Virginia Senator Cosgrove Introduces Bill to Repeal Optional Reporting of Misdemeanors in Schools


Senator John Cosgrove (R-Chesapeake) has introduced a bill for the 2022 General Assembly session requiring school principals to report certain misdemeanor offenses to law enforcement and to the victim’s parents. His SB 2 reverses changes made by Delegate Mike Mullin’s (D-Newport) 2020 House Bill 257. That bill changed the law so only felonies were required to be reported to law enforcement, leaving the rest to be reported at the discretion of school officials.

Mullins’ original bill kept reporting requirements for some misdemeanors including sexual assault. That version of the bill passed the House with broad bipartisan support.

In January 2020, Mullin explained the bill in committee: “HB 257 goes through and says that there are going to be less things that we need to mandatorily report to law enforcement, giving more discretion to principals, school boards, teachers, to be able to evaluate the nature of student behavior. What we’ve found over the course of the last decade is that we’ve been continuing to criminalize conduct that at one time meant that you and I would be sent to the principal’s office. Now because of regular access to law enforcement, there are some people that have been referring kids for kicking a trash can. I had one of that when I was prosecuting.  Yelling and tossing over a desk. All things that are totally inappropriate and disruptive to the school environment and need to be properly punished, but didn’t need to go through my courtroom as a prosecutor.”

The Senate changed the bill to only require reporting of felonies, eliminating clauses that still required reporting of sexual assaults and a few other misdemeanors. That version passed the Senate with bipartisan support, although Cosgrove was among multiple Republicans who voted no.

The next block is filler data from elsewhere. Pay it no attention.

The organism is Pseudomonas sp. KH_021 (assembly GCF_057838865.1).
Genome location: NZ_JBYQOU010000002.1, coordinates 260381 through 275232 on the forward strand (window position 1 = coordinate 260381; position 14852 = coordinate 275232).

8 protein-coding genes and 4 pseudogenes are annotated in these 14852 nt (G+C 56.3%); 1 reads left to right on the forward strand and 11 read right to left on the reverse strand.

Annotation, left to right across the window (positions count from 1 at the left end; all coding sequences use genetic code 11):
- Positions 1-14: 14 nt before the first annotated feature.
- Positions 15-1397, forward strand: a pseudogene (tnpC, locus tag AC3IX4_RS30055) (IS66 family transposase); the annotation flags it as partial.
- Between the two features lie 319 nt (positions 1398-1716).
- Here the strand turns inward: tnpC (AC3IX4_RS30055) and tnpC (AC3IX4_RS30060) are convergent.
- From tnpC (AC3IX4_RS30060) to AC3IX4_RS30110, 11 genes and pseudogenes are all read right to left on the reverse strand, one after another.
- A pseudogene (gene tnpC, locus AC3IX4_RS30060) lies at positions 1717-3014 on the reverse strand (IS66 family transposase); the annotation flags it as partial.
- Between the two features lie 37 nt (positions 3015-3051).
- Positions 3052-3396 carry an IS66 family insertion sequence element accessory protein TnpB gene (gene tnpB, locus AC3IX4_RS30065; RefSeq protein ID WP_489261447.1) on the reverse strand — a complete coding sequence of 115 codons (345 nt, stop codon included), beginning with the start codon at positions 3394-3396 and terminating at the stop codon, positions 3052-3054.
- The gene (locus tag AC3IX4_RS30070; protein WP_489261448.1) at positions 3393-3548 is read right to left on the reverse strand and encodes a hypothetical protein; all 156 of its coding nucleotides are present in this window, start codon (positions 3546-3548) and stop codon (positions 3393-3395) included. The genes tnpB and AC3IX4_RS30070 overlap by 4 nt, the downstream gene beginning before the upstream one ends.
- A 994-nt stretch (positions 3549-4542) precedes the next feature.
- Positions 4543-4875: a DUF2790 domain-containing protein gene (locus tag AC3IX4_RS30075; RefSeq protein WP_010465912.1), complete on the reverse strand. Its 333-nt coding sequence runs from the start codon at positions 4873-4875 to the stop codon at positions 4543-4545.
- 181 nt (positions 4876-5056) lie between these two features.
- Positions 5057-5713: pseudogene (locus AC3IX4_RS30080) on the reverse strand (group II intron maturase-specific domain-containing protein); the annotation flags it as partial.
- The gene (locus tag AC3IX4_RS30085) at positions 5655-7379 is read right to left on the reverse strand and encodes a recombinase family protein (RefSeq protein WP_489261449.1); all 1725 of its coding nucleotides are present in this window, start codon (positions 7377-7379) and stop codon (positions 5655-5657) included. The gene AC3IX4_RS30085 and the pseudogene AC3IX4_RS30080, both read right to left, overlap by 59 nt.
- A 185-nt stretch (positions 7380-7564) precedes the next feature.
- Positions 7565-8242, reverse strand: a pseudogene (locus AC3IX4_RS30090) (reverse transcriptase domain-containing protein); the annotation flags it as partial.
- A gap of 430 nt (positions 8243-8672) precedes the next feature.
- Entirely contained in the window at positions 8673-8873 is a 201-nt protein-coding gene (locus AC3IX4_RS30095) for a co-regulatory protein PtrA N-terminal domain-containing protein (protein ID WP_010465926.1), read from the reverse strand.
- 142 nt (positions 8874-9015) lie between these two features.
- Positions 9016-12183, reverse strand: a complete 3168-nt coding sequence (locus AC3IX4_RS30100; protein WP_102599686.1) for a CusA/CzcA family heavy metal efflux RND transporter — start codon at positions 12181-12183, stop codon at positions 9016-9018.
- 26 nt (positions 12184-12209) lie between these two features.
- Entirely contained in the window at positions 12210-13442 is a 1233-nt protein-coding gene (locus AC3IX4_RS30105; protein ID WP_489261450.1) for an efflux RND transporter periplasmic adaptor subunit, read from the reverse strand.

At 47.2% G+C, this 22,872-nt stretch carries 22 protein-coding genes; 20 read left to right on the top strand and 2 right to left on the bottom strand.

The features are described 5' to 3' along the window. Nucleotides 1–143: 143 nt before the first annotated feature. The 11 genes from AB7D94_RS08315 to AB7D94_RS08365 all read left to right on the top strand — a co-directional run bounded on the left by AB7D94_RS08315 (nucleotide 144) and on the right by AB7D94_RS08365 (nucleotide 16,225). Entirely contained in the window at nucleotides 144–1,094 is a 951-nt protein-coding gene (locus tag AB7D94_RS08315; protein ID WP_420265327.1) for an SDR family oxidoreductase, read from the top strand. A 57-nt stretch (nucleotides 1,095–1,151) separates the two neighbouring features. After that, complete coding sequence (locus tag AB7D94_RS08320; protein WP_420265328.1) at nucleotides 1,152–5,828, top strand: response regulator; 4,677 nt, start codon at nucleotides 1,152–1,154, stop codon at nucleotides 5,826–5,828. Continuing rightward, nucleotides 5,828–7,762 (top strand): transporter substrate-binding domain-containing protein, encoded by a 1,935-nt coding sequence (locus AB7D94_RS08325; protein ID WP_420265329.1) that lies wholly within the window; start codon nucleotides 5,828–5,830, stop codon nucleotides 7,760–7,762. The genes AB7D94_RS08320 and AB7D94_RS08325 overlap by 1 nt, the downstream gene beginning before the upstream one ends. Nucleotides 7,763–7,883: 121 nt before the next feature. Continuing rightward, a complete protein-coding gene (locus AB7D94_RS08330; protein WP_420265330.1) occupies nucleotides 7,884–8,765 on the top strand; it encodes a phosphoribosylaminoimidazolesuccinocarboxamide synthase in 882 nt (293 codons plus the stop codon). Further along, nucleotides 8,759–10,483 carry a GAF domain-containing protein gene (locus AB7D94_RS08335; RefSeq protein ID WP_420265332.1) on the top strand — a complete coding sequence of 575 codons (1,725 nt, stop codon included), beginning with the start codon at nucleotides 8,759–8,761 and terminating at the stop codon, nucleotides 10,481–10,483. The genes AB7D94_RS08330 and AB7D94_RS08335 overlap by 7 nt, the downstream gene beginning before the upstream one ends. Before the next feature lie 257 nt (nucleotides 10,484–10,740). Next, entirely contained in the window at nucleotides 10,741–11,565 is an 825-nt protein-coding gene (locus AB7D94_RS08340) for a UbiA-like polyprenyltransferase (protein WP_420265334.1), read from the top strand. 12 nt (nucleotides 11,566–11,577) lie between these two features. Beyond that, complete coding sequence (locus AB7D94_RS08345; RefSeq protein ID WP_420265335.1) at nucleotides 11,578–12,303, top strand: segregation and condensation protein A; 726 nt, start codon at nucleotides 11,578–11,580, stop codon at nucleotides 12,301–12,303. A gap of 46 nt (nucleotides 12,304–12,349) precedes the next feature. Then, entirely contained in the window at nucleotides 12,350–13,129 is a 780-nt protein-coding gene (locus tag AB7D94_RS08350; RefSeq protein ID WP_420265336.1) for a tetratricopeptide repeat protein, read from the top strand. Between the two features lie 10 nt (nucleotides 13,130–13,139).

In response to the changes, House Minority Leader Todd Gilbert said in February 2020,”Forgive me, Madam Speaker, ladies and gentlemen, for being shocked that the patron, a career prosecutor, would want to accept these amendments, and frankly would want to put you all in the position of voting to accept these amendments.”

The new version passed the House along party lines, with no Republicans voting for the bill.

In 2021, HB 257 gained attention after sexual assaults in Loudoun County Public Schools. The Sheriff’s Office said the assaults were promptly reported to law enforcement, but an apparent lack of transparency by school officials over the issue highlighted the recently-weakened reporting requirements in the Code of Virginia. As a result, both LCPS’ own reporting standards and HB 257 became Republican targets.

Congressional candidate Delegate John McGuire (R-Henrico) has also said he will introduce legislation to repeal HB 257.

McGuire, who voted for the first version of the bill, said in a November press release, “As a father of five, I find it disturbing and downright evil that anyone would support a law that allows school administrators to refrain from notifying police when crimes such as sexual battery or stalking have occurred.”

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Eric Burk is a reporter at The Virginia Star and The Star News Network.  Email tips to [email protected].
Photo “John Cosgrove” by Senate of Virginia. Background Photo “Classroom” by Wokandapix.

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